Friday, May 16, 2014
Lilting (UK, 2014)
Nine Things About the Movie Lilting
1. This is a startlingly excellent examination of solitude and connection.
2. Set in England, it's about a young man, Richard, an elderly Cambodian woman, Junn, who speaks no English, and the dead man that ties them together.
3. Junn's son, Kai, recently put his mother in an assisted living home, because he could no longer care for her. Unbeknownst to her, Kai's best friend, Richard, is actually his long time boyfriend.
4. After Kai's sudden death, Richard feels obligated to help out Junn somehow, so he hires a young translator to help the blossoming relationship between Junn and another resident of the home, Allen.
5. As the four begin an awkward journey of getting to know each other, they inadvertently open hidden wounds... and pour salt in others.
6. The acting in the movie is impeccable. It's a small cast, and relatively unknown - at least here in the US. But I'd been waiting to see Ben Whishaw in something again ever since "Perfume" (no, I don't really count "Skyfall")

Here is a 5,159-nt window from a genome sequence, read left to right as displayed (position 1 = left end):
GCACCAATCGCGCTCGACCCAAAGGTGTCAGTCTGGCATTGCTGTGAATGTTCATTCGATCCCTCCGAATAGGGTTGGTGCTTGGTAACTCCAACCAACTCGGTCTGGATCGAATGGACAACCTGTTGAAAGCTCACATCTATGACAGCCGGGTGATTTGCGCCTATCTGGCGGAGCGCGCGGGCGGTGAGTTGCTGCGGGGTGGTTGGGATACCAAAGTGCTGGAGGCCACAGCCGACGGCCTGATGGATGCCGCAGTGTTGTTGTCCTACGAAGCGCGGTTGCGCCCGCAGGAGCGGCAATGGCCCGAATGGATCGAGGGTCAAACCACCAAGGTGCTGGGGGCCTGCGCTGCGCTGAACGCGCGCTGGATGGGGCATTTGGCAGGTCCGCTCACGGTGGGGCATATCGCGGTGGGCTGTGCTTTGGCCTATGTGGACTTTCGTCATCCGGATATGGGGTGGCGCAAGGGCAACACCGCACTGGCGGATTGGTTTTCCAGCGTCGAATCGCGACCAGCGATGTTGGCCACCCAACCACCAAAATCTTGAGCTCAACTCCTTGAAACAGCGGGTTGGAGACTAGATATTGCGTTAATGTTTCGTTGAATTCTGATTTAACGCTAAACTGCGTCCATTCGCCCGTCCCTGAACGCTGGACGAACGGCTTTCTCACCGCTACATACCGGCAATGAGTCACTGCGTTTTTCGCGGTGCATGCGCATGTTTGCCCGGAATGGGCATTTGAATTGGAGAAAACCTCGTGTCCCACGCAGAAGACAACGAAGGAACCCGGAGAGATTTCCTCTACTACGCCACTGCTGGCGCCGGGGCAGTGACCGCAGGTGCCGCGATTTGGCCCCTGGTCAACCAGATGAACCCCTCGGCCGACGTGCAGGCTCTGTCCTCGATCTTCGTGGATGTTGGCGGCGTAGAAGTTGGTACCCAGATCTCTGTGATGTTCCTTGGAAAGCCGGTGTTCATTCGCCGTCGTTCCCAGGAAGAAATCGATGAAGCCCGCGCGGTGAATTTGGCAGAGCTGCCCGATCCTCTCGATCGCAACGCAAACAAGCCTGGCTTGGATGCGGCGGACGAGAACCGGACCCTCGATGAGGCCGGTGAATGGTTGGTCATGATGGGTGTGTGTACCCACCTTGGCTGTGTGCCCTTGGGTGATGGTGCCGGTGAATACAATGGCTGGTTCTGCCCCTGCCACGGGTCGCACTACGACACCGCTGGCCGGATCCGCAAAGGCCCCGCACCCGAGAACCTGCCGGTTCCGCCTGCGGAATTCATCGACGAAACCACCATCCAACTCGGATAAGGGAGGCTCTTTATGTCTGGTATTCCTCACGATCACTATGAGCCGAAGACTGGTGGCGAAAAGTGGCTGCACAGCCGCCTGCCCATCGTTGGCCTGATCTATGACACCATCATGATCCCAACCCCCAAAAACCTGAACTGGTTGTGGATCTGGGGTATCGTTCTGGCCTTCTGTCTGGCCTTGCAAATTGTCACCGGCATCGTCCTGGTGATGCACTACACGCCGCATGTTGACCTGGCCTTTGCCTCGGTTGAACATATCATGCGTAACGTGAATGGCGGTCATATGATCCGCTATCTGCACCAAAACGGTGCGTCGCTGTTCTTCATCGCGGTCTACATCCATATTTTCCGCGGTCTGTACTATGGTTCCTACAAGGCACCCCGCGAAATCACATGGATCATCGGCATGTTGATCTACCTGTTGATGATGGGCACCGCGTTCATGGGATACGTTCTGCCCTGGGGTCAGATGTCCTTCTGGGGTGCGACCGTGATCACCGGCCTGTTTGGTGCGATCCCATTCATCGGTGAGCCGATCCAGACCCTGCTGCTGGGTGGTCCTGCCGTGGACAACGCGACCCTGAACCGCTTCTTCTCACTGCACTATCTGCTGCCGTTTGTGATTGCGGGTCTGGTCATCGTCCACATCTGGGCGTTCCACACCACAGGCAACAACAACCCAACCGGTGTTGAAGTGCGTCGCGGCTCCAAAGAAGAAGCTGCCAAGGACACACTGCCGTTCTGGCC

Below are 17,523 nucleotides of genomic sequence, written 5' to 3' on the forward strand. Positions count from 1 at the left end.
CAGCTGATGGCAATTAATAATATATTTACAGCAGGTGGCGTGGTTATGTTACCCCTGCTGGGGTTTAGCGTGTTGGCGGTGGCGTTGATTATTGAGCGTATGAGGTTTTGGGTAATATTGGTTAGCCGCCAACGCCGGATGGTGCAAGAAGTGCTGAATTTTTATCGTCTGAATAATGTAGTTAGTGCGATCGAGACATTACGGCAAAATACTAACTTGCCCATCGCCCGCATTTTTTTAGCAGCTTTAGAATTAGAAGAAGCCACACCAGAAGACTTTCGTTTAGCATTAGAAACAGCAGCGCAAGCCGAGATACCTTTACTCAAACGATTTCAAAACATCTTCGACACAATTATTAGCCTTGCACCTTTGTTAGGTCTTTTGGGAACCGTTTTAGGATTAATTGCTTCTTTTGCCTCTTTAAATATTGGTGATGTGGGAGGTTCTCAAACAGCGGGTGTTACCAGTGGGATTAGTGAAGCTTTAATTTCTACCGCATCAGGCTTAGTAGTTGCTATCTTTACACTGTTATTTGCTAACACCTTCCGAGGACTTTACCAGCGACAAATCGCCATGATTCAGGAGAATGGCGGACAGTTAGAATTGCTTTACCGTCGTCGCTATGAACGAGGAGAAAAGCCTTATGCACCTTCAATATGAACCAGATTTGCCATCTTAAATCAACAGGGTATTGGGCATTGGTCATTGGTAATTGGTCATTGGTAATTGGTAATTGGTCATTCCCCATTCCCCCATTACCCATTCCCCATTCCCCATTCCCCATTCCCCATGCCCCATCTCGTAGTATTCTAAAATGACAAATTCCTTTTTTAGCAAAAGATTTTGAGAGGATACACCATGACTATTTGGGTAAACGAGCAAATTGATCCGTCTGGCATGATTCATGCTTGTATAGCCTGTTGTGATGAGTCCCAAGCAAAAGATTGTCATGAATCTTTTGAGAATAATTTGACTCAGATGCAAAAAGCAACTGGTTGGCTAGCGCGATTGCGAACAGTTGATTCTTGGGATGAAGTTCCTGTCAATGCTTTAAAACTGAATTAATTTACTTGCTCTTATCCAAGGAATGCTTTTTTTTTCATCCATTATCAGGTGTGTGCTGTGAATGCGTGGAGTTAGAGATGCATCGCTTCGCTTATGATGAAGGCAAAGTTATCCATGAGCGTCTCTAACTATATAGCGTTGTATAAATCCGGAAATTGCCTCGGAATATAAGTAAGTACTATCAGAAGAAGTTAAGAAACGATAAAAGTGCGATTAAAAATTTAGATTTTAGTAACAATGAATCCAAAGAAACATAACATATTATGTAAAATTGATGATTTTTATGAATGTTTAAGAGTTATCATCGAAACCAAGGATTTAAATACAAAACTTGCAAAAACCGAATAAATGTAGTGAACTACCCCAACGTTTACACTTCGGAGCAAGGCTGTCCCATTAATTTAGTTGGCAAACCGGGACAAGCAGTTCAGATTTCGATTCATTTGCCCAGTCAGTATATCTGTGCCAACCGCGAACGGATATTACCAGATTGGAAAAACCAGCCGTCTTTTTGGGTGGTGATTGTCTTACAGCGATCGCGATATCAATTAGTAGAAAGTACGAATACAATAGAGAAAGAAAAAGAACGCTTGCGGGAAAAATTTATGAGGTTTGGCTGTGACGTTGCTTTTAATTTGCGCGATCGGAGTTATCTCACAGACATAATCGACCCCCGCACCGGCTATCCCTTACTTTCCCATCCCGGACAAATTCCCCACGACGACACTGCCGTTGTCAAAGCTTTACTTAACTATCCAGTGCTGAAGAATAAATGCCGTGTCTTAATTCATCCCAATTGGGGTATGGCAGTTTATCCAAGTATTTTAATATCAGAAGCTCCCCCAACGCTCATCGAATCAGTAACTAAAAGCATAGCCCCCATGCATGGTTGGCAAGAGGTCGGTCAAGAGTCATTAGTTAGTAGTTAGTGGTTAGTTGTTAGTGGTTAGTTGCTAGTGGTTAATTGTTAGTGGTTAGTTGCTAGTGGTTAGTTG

7. It's really hard to make a movie work when it's almost all talking around tables. The fact that half of it also needs to be verbally translated - on screen - makes it even worse. But I guess first-time director Hong Khaou didn't know this was supposed to be hard. He took this one all the way home.
8. Let's face it - this movie is going to be a hard movie to sell - "No really, it's good! It's about gays and Asians and old people talking to each other!" There's no violence or sex or scandal. There's not even an exciting soundtrack. And it's too bad that many people will miss this movie. It's one of the best depictions of the human experience that I've seen in a long time.
9. This movie is about the varying levels of isolation that people feel, and the intersections of those levels. It's a quiet, poetic, sad, masterpiece.